Building an almighty data retrieval system for all HTML5 webapps   Leave a comment


Download ExampleDifficulty: easy moderate challenging

As discussed in my previous article here, data retrieval is at the heart of every informatory HTML5 web application. Because of this reason, it is important to thoroughly consider and devise a scalable solution for data retrieval, which collectively deals with caching and network retrieval. This is mandatory if you want your app to be functional both online and offline, by retrieving data from network when possible, or from the stored cache otherwise. Considering a good design is also important as any solution you come up with, good or bad, will be used everywhere in the app and thus difficult to modify.

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What does building an HTML5 web application entails?   Leave a comment


Difficulty: easy moderate challenging

We all understand what HTML is, but how is an HTML5 app different? Before we go into the different components we use in an HTML5 app, let’s try to comprehend the major difference between a web site and a web app. While web sites can only be used when the user is online, web apps can be used when offline as well. To do just that – to allow a web app to work offline, you have to use either HTML5′s Offline Web Applications feature or a mobile application framework, such as PhoneGap.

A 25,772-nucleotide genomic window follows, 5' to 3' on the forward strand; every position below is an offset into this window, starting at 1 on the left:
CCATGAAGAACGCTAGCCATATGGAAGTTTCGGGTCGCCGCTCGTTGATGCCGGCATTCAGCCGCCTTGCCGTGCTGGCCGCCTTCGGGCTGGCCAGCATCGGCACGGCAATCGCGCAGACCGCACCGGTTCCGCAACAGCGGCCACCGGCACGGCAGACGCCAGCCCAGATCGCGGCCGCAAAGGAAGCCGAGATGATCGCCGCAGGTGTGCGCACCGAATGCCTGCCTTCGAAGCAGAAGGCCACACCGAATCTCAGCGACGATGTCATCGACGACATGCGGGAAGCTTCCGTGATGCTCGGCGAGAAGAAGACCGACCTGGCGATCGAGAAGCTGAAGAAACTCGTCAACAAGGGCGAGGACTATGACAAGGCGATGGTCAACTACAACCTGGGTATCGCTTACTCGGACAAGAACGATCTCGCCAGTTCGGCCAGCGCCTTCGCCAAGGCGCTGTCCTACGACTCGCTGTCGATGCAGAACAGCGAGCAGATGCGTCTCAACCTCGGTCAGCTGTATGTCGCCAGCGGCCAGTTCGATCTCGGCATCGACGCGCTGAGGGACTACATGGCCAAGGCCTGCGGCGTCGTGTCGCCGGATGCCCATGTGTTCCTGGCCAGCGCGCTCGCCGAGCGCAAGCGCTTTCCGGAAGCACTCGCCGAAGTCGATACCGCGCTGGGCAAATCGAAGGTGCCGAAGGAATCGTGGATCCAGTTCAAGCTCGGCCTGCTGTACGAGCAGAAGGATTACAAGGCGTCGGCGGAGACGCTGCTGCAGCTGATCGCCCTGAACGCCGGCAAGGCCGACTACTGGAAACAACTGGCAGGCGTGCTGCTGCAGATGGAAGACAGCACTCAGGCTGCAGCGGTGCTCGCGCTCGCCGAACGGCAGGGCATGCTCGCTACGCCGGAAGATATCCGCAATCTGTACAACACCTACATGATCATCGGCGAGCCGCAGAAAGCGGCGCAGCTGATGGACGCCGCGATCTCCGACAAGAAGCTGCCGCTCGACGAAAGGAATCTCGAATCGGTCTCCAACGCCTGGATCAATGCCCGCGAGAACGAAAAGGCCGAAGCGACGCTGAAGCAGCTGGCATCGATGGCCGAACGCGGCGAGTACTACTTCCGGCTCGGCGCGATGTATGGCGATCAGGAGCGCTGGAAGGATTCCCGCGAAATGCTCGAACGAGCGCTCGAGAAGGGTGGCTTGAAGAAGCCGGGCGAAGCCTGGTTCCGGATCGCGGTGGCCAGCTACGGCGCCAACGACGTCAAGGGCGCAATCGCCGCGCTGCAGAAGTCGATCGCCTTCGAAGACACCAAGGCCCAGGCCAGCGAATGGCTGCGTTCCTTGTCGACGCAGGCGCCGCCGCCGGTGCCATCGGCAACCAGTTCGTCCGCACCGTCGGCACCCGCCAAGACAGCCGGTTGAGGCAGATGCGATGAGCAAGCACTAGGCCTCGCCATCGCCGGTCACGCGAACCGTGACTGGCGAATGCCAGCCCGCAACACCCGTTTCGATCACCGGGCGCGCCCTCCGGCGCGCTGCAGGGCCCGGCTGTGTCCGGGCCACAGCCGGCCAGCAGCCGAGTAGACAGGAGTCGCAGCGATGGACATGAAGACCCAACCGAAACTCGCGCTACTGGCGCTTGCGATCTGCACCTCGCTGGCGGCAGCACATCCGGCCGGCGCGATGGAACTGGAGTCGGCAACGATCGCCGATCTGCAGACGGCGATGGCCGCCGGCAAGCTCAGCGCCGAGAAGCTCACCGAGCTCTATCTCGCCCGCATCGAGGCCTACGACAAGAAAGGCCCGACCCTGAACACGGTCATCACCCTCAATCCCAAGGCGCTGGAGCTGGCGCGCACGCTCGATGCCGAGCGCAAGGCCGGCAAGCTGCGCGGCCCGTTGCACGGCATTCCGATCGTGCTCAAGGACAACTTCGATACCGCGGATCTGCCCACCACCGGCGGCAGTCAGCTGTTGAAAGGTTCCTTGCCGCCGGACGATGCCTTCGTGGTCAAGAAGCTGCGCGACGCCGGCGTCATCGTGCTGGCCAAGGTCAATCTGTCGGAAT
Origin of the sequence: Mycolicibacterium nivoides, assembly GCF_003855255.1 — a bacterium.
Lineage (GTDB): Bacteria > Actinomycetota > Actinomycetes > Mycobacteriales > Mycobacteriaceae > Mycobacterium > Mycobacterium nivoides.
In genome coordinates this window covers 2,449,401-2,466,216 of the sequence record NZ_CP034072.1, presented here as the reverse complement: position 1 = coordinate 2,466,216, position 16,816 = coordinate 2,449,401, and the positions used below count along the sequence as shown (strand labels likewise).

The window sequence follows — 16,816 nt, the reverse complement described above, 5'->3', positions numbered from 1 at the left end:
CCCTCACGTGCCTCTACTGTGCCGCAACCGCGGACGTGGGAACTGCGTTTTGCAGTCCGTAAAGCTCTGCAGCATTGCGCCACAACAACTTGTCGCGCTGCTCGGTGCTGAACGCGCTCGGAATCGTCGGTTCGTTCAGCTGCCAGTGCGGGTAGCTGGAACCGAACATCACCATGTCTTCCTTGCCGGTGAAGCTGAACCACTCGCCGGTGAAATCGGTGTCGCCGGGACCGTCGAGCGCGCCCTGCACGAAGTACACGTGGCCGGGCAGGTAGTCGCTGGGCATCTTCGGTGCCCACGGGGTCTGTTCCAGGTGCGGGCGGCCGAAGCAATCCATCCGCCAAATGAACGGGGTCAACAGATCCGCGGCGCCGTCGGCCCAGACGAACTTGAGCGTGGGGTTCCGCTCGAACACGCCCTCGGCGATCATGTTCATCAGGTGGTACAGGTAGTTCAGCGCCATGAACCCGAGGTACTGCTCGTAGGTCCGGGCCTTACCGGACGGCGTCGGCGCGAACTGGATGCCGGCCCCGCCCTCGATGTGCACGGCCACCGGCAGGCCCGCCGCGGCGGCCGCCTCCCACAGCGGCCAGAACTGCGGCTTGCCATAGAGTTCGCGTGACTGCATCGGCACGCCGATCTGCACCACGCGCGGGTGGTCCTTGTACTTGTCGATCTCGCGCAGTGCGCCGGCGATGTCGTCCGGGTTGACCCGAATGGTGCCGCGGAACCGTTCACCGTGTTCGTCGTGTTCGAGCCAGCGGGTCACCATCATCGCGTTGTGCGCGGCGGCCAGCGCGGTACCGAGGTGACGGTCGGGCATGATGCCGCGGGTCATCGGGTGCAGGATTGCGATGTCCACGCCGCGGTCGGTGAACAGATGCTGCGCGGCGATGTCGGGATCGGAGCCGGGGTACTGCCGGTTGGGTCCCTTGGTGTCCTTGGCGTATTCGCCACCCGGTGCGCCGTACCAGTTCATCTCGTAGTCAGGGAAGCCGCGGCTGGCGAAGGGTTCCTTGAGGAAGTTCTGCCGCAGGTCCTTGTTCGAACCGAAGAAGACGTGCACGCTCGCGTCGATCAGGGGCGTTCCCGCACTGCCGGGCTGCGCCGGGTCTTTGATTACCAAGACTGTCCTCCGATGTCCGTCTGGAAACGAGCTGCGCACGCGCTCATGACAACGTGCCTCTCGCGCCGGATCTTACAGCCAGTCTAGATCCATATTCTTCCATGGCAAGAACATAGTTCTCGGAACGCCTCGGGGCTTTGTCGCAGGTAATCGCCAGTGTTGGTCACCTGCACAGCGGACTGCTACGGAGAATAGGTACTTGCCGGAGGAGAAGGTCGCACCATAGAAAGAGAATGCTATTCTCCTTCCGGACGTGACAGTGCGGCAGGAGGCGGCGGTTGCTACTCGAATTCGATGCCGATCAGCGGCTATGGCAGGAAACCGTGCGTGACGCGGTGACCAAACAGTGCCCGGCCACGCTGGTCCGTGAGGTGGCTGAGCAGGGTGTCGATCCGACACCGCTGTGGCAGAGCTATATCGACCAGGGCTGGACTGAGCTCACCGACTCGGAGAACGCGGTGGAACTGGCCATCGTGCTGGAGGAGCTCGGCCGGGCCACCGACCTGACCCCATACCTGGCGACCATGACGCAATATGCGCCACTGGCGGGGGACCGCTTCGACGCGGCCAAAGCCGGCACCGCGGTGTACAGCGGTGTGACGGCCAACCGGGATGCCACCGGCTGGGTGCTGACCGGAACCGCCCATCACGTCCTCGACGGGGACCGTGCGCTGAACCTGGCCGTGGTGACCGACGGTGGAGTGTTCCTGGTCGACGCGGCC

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Posted July 1, 2011 by Ohad Kravchick (myok12) in HTML5 Development

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Native vs. HTML5 Application Development   Leave a comment


Difficulty: easy moderate challenging

I imagine that many developers and even more entrepreneurs on the verge of creating a mobile application are contemplating whether to build it using native SDKs or using only HTML5. If you are having the same doubts, this article might help you. I will explain what both options mean, what are the implications of each, the pros and cons of each, and even some hybrid options.

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Custom UIViewControllers, Their Views, and Their Memory Management   4 comments


Download ExampleDifficulty: easy moderate challenging

UIViewControllers serve as backbones in your iPhone or iPad application. Although they are in charge of many other aspects, including user input and output, a task that is somewhat being overlooked is managing memory. In this article, we’ll see how a UIViewController is in charge of its own and its views’ memory footprint, when and how the system can reclaim the memory, and how to control the process. Although this post will benefit all programmers, it relates more to those who manually code their view hierarchy or parts of it, as oppose to relying on Interface Builder and nib/xib files for the job; as your app grows in code size and you learn to write more reusable code, the more relevant this post becomes.

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How to Use Properties to Better Encapsulate Your Code?   Leave a comment


Download ExampleDifficulty: easy moderate challenging